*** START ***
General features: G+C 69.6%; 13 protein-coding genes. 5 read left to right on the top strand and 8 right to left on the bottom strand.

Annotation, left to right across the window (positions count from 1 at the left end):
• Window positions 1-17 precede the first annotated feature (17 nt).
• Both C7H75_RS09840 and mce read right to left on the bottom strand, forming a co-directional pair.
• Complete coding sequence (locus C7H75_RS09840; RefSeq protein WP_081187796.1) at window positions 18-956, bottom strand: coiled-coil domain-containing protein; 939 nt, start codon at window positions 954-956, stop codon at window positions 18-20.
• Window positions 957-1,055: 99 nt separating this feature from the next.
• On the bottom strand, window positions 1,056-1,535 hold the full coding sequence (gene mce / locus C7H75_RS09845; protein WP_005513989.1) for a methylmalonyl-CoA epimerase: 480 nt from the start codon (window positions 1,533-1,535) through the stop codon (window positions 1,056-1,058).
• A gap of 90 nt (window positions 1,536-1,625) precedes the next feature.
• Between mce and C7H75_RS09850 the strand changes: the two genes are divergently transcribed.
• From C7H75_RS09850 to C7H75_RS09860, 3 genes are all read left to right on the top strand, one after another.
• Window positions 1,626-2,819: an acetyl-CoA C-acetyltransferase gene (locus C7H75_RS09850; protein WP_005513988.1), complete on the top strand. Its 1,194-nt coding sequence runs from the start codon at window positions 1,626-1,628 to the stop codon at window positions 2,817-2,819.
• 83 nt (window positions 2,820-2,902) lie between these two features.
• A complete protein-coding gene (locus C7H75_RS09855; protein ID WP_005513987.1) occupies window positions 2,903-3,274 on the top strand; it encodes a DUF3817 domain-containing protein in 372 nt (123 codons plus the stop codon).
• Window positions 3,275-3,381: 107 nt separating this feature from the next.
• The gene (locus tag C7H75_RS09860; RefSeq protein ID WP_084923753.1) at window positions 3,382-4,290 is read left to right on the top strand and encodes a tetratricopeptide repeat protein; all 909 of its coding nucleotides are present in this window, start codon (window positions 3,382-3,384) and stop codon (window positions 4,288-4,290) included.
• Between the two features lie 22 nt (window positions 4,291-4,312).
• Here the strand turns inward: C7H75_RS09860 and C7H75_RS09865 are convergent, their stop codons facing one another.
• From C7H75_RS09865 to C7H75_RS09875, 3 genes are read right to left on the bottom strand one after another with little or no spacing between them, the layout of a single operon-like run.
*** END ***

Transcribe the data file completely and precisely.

General features: G+C 69.6%; 13 protein-coding genes. 5 read left to right on the top strand and 8 right to left on the bottom strand.

Annotation, left to right across the window (positions count from 1 at the left end):
• Window positions 1-17 precede the first annotated feature (17 nt).
• Both C7H75_RS09840 and mce read right to left on the bottom strand, forming a co-directional pair.
• Complete coding sequence (locus C7H75_RS09840; RefSeq protein WP_081187796.1) at window positions 18-956, bottom strand: coiled-coil domain-containing protein; 939 nt, start codon at window positions 954-956, stop codon at window positions 18-20.
• Window positions 957-1,055: 99 nt separating this feature from the next.
• On the bottom strand, window positions 1,056-1,535 hold the full coding sequence (gene mce / locus C7H75_RS09845; protein WP_005513989.1) for a methylmalonyl-CoA epimerase: 480 nt from the start codon (window positions 1,533-1,535) through the stop codon (window positions 1,056-1,058).
• A gap of 90 nt (window positions 1,536-1,625) precedes the next feature.
• Between mce and C7H75_RS09850 the strand changes: the two genes are divergently transcribed.
• From C7H75_RS09850 to C7H75_RS09860, 3 genes are all read left to right on the top strand, one after another.
• Window positions 1,626-2,819: an acetyl-CoA C-acetyltransferase gene (locus C7H75_RS09850; protein WP_005513988.1), complete on the top strand. Its 1,194-nt coding sequence runs from the start codon at window positions 1,626-1,628 to the stop codon at window positions 2,817-2,819.
• 83 nt (window positions 2,820-2,902) lie between these two features.
• A complete protein-coding gene (locus C7H75_RS09855; protein ID WP_005513987.1) occupies window positions 2,903-3,274 on the top strand; it encodes a DUF3817 domain-containing protein in 372 nt (123 codons plus the stop codon).
• Window positions 3,275-3,381: 107 nt separating this feature from the next.
• The gene (locus tag C7H75_RS09860; RefSeq protein ID WP_084923753.1) at window positions 3,382-4,290 is read left to right on the top strand and encodes a tetratricopeptide repeat protein; all 909 of its coding nucleotides are present in this window, start codon (window positions 3,382-3,384) and stop codon (window positions 4,288-4,290) included.
• Between the two features lie 22 nt (window positions 4,291-4,312).
• Here the strand turns inward: C7H75_RS09860 and C7H75_RS09865 are convergent, their stop codons facing one another.
• From C7H75_RS09865 to C7H75_RS09875, 3 genes are read right to left on the bottom strand one after another with little or no spacing between them, the layout of a single operon-like run.